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This article is for Medical Professionals

Professional Reference articles are designed for health professionals to use. They are written by UK doctors and based on research evidence, UK and European Guidelines. You may find the End of Life Care article more useful, or one of our other health articles.

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Treatment of almost all medical conditions has been affected by the COVID-19 pandemic. NICE has issued rapid update guidelines in relation to many of these. This guidance is changing frequently. Please visit https://www.nice.org.uk/covid-19 to see if there is temporary guidance issued by NICE in relation to the management of this condition, which may vary from the information given below.

Subcutaneous (SC) drug infusion by syringe driver is most frequently used in palliative care, particularly in cancer care. It allows the continuous delivery of a range of drugs over 24 hours to aid comfort in those people who are unable to take medication orally due to:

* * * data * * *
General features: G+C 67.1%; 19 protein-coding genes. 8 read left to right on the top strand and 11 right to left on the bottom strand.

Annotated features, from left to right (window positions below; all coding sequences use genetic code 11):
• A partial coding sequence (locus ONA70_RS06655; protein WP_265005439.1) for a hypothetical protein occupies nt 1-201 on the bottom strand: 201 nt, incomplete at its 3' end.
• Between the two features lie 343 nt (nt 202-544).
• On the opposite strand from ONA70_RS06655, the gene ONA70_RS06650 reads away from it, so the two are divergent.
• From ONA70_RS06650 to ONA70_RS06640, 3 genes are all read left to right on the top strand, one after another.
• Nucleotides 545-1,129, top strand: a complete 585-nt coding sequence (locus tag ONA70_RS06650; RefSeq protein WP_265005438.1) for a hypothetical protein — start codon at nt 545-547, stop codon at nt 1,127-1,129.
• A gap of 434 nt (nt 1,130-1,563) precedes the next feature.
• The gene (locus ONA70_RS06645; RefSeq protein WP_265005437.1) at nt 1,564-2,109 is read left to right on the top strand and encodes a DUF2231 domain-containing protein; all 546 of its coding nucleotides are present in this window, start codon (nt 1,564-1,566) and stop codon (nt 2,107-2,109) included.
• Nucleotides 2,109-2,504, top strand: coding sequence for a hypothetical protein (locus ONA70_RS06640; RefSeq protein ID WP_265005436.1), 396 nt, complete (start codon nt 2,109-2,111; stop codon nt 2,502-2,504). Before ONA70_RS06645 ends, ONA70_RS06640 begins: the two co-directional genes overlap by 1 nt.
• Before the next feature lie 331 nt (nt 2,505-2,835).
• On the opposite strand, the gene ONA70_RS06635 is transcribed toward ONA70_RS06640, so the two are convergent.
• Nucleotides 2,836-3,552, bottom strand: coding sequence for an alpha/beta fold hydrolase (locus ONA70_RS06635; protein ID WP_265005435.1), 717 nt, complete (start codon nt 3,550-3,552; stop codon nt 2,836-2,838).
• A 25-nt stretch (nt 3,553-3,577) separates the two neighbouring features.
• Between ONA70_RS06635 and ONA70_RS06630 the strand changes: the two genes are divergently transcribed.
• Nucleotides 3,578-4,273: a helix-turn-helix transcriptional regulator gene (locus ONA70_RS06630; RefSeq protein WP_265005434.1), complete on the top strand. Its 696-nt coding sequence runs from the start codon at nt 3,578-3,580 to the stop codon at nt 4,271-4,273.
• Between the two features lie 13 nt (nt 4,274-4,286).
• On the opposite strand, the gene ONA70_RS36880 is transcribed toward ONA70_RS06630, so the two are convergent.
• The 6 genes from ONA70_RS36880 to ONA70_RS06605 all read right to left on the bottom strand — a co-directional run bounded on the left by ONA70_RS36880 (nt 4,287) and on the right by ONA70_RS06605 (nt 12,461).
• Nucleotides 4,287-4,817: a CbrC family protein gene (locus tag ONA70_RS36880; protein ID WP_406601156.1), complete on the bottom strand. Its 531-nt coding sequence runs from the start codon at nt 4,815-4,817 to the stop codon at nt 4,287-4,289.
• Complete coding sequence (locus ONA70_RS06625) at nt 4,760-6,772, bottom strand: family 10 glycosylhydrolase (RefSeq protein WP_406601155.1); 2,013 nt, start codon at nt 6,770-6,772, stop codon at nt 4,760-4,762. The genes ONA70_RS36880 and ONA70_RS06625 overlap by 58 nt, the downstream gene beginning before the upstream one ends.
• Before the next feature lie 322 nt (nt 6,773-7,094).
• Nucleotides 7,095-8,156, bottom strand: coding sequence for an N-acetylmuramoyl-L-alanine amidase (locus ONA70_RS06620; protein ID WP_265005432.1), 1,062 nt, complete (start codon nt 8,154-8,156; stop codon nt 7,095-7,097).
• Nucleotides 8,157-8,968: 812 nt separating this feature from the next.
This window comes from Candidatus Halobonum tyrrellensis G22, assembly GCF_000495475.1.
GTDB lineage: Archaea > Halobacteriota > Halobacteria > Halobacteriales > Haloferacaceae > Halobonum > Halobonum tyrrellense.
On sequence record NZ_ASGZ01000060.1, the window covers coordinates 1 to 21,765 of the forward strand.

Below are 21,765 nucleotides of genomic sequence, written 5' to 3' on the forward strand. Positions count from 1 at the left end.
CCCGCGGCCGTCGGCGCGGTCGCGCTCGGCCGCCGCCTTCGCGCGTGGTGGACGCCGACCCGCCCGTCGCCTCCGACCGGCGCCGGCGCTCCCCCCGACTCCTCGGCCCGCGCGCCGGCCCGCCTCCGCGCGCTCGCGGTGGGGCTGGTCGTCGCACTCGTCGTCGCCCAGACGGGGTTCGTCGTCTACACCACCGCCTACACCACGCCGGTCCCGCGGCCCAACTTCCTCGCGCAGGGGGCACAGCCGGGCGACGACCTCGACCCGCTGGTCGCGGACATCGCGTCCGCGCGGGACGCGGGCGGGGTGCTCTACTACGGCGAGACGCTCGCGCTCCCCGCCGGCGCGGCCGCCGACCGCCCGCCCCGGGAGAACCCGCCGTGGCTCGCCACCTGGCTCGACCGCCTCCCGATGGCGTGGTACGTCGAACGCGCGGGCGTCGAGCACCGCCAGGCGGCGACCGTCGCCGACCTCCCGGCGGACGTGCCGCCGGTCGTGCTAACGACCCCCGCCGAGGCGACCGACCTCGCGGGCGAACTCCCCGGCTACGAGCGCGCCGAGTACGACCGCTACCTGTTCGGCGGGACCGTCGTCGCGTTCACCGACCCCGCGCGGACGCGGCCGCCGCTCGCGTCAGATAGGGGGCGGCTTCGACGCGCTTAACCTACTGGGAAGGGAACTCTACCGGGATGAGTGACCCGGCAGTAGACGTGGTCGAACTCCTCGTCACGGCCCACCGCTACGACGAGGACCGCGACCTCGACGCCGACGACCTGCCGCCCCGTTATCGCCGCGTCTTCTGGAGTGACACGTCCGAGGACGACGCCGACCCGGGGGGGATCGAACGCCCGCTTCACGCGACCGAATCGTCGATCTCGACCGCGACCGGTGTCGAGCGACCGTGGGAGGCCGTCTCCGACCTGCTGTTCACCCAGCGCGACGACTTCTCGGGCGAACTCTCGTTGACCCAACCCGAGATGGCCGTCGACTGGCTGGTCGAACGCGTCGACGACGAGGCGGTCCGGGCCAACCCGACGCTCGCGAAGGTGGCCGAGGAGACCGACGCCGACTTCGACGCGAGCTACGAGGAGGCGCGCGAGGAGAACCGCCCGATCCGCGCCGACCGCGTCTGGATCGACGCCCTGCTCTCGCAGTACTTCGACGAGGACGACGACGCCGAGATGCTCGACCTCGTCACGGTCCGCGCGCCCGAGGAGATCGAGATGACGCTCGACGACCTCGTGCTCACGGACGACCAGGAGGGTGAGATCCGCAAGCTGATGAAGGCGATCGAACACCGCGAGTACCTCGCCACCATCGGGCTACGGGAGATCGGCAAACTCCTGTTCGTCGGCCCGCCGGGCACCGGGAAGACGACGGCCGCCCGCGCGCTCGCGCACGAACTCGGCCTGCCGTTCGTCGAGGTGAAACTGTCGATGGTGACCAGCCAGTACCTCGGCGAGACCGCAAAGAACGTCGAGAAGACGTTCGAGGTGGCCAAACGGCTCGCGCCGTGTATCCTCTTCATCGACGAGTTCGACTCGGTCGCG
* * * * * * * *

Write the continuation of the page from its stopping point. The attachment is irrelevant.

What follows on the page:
• Persistent nausea and/or vomiting.
  • Dysphagia.
  • Bowel obstruction or malabsorption.
  • Significant tablet burden.
  • Reduced level of consciousness.[1]

Most syringe drivers are portable but some may be non-ambulatory.

Pain is experienced by most patients with advanced cancer and its prevalence in this group is estimated at over 70%.[2]

Other common indications for using a syringe driver in palliative care include excessive respiratory secretions, and agitation or restlessness.

  • Sublingual administration is not always easy if the mouth is dry, co-ordination is poor or cognitive function is impaired.